In 1984, why does O'Brien say prisoners are brought to the Ministry of Love?

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In Book 3, Chapter 2 of George Orwell’s 1984, Winston is being tortured and interrogated by O’Brien. This is a crucial section of the story because it reveals the true intentions of Big Brother (aka the state). Ironically, the location for this section is referred to as the “Ministry of Love.” What Winston and the other prisoners endure here is, to our way of thinking, anything but love. We would probably call it something more like the “Ministry of Brainwashing” or the “Ministry of Torture.”

The readers, like Winston, assume that the state’s goal is to punish wayward citizens and to frighten them into behaving appropriately. However, as Winston’s interrogation proceeds, the reader sees that O’Brien is not simply torturing him for information or to change his behavior, but is actually trying to change his thought process. This idea is demonstrated as O’Brien holds up four fingers and asks Winston to tell him how many fingers he sees. Winston insists that he sees four until the pain of the torture becomes too great, and he seems to begin to doubt that he really sees four. O’Brien is making him compliant, able to believe what he is told even if it flies in the face of reason and common sense.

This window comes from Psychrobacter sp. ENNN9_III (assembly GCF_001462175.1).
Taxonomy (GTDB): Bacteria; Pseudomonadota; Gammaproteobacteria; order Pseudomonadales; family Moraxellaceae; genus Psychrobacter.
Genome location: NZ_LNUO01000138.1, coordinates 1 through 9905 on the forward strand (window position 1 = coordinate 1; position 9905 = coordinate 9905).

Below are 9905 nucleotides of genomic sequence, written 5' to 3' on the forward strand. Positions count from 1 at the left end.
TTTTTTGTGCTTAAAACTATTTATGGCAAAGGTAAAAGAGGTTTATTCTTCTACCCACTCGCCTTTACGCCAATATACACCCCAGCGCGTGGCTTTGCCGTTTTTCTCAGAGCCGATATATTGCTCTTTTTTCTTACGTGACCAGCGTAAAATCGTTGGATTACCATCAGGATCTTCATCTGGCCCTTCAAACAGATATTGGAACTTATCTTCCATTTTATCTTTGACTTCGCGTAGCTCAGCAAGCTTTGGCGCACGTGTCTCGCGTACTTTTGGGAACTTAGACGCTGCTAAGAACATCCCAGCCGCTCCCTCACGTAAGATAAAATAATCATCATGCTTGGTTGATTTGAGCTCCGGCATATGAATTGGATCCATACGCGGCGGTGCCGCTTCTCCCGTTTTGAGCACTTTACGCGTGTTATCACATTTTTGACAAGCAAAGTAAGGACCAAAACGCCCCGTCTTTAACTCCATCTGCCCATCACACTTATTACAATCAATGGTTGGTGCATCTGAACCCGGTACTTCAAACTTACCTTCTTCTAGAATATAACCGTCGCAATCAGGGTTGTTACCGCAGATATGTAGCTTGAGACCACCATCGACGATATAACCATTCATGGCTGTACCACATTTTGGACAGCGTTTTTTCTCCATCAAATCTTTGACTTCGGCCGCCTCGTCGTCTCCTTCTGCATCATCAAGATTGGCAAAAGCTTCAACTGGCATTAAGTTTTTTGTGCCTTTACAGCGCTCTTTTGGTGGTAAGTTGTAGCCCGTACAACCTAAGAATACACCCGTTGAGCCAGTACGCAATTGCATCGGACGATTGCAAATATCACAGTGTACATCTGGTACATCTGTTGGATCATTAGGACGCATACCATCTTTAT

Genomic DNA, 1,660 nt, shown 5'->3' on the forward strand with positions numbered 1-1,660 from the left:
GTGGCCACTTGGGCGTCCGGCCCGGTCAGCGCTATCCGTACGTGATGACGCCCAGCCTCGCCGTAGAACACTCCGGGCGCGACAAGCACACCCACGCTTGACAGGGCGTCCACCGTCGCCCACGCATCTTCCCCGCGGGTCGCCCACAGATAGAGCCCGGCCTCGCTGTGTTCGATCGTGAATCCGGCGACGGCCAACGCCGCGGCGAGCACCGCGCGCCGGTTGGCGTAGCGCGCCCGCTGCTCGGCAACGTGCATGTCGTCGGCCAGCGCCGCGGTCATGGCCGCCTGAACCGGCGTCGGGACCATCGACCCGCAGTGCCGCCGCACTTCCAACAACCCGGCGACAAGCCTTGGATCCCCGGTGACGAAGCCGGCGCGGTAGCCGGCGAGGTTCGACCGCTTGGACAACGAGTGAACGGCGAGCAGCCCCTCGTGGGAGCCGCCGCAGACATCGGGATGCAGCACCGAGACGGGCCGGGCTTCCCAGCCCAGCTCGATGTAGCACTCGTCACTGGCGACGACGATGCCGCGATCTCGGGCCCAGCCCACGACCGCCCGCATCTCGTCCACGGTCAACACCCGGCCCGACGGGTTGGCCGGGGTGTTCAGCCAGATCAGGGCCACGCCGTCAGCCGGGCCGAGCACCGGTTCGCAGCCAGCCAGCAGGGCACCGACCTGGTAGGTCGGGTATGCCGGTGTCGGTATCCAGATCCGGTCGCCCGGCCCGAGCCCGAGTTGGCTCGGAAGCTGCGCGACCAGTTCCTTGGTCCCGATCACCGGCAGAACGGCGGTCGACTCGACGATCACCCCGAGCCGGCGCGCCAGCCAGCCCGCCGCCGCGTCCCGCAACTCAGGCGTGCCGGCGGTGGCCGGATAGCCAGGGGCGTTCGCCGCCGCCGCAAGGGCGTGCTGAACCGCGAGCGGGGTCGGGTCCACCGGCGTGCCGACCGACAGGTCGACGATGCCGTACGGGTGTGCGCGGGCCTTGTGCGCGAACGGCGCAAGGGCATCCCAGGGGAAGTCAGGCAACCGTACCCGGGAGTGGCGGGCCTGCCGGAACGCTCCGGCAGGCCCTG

Finally, near the end of this sequence, O’Brien tells Winston what the ultimate goal of the torture process is:

We shall squeeze you empty, and then we shall fill you with ourselves.

So, the Ministry of Love functions to create citizens that will obey the state not only out of fear, but also because they have been brainwashed to believe that the state is actually right about everything.

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In George Orwell's "1984" Winston has been captured by the Thought Police and is being questioned by O'Brien.  Winston is strapped down to a table and is being shocked with electric current.  At one point O'Brien tells Winston that people are not brought to the Ministry of Love to confess or to be punished.  He tells Winston that people are brought to the Ministry to be "Cured."  He tells Winston that he is insane and must be cured of that insanity.  He also tells Winston that he does not exist.

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